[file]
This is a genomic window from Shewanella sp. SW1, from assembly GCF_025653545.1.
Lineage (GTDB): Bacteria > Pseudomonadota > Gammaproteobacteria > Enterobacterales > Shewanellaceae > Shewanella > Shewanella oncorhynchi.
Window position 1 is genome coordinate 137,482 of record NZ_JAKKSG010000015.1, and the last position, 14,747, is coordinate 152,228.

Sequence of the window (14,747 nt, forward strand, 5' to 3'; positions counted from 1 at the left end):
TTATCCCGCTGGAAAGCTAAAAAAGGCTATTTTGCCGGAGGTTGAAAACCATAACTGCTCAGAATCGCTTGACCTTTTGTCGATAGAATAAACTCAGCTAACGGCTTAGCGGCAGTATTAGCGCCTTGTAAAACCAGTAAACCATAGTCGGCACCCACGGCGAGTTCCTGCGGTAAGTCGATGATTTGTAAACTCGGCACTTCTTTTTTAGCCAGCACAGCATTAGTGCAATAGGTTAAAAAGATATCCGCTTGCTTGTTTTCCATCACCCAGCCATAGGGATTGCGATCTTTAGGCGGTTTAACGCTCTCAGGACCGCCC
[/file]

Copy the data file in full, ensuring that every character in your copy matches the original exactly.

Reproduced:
This is a genomic window from Shewanella sp. SW1, from assembly GCF_025653545.1.
Lineage (GTDB): Bacteria > Pseudomonadota > Gammaproteobacteria > Enterobacterales > Shewanellaceae > Shewanella > Shewanella oncorhynchi.
Window position 1 is genome coordinate 137,482 of record NZ_JAKKSG010000015.1, and the last position, 14,747, is coordinate 152,228.

Sequence of the window (14,747 nt, forward strand, 5' to 3'; positions counted from 1 at the left end):
TTATCCCGCTGGAAAGCTAAAAAAGGCTATTTTGCCGGAGGTTGAAAACCATAACTGCTCAGAATCGCTTGACCTTTTGTCGATAGAATAAACTCAGCTAACGGCTTAGCGGCAGTATTAGCGCCTTGTAAAACCAGTAAACCATAGTCGGCACCCACGGCGAGTTCCTGCGGTAAGTCGATGATTTGTAAACTCGGCACTTCTTTTTTAGCCAGCACAGCATTAGTGCAATAGGTTAAAAAGATATCCGCTTGCTTGTTTTCCATCACCCAGCCATAGGGATTGCGATCTTTAGGCGGTTTAACGCTCTCAGGACCGCCC